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Flipping STEM Learning: Impact on Students’ Process of Learning and Faculty Instructional Activities

Flipping STEM Learning: Impact on Students’ Process of Learning and Faculty Instructional Activities
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Author(s): Dianna L. Newman (SUNY Albany, USA), Meghan Morris Deyoe (SUNY Albany, USA), Kenneth A. Connor (Rensselaer Polytechnic Institute, USA) and Jessica M. Lamendola (SUNY Albany, USA)
Copyright: 2014
Pages: 19
Source title: Promoting Active Learning through the Flipped Classroom Model
Source Author(s)/Editor(s): Jared Keengwe (University of North Dakota, USA), Grace Onchwari (University of North Dakota, USA) and James N. Oigara (Canisius College, USA)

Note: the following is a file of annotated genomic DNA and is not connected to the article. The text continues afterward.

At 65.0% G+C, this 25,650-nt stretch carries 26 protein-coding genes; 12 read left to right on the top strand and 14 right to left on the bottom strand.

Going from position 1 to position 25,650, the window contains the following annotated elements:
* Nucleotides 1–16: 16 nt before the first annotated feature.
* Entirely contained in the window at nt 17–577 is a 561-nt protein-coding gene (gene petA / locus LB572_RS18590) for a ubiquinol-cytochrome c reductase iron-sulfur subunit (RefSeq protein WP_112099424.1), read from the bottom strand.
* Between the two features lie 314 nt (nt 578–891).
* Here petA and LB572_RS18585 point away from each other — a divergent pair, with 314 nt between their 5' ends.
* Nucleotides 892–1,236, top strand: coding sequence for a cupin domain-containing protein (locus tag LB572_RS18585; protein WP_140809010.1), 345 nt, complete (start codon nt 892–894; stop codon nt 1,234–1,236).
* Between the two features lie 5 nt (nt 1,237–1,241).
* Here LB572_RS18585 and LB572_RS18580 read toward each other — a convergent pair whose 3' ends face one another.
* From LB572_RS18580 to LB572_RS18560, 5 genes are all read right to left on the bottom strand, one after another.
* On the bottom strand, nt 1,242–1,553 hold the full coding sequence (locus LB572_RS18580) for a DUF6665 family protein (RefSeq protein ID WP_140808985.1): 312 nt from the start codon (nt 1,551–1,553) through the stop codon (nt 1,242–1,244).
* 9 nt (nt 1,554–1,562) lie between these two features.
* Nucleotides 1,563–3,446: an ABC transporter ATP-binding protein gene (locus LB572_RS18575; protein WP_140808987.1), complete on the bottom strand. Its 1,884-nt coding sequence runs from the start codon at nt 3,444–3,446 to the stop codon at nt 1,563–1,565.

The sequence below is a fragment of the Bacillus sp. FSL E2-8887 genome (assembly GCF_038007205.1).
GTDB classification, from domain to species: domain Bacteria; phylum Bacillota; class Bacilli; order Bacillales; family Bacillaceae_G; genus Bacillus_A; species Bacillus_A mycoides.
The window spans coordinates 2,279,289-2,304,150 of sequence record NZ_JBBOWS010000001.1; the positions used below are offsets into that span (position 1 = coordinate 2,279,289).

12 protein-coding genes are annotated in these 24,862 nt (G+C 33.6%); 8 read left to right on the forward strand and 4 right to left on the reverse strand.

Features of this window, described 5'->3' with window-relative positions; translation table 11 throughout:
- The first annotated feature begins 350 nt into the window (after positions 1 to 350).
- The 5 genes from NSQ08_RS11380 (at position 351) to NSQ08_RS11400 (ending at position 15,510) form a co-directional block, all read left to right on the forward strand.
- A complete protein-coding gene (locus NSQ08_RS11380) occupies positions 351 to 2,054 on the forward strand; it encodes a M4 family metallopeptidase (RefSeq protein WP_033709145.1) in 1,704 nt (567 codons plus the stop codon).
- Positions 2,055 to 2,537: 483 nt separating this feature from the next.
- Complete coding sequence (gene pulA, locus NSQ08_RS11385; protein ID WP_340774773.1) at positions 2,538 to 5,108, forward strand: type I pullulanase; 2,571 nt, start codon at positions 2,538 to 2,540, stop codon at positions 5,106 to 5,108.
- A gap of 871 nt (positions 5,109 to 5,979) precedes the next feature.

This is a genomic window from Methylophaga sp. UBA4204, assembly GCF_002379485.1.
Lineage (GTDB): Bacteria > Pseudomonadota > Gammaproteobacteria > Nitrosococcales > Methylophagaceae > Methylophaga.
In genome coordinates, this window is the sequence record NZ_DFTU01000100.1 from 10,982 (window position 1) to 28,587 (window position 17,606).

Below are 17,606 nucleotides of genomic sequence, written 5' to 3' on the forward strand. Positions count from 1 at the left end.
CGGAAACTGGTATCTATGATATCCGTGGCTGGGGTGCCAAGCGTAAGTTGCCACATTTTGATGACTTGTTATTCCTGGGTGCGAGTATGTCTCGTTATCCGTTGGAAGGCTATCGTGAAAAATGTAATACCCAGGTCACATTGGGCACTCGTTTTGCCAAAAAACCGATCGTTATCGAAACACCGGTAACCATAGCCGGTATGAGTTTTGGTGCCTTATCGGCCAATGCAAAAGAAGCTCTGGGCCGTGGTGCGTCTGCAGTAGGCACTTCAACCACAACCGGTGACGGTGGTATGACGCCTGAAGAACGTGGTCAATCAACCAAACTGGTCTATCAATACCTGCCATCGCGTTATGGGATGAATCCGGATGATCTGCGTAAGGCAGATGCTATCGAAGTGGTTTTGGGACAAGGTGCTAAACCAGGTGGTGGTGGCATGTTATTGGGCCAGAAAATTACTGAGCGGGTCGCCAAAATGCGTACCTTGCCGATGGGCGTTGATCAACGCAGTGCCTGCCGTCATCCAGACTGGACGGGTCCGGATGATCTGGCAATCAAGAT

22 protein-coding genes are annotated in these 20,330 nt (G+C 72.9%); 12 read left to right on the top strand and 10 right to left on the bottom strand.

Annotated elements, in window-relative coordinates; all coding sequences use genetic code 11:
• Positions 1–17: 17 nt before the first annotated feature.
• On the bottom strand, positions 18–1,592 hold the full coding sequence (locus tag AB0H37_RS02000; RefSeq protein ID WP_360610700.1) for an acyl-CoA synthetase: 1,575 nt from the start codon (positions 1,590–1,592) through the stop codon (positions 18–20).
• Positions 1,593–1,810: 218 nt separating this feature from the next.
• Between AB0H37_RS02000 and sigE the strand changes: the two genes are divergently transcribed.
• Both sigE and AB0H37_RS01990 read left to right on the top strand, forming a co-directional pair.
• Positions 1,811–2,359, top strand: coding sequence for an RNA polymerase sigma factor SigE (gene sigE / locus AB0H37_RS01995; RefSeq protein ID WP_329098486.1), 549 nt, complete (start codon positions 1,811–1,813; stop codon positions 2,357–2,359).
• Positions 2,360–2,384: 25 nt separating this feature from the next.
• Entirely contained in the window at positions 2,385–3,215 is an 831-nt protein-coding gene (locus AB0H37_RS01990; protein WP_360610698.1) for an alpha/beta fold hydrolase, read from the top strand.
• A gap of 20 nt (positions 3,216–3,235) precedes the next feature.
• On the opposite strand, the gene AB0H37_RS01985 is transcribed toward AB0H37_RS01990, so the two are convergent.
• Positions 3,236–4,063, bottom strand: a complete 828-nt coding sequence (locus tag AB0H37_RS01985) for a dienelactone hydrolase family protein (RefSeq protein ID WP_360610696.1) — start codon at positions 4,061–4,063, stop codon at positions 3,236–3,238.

DOI: 10.4018/978-1-4666-4987-3.ch006

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Abstract

The call for reform in education, based on the recognition of an increased role of technology, as well as the rapid advancement of technology types and uses, requires major changes to traditional methods of teaching. The purpose of this chapter is to present the results of the use of a flipped classroom approach in a higher education STEM course. The chapter includes information on the development and structure of the flipped classroom, the role of video lectures and active learning in supporting flipped instruction, the value of prior experience as a concomitant variable, and the benefits and limitations of the approach. Examination of findings supports this new method of instruction and learning; however, some student hesitance to move beyond traditional instruction suggests a need to implement the approach as a continuum, beginning with segments, then moving to a blended technique, with final transition into a totally flipped classroom. This process supports instructor development and student buy-in while allowing for formative assessment of resources and increasing of student efficacy.

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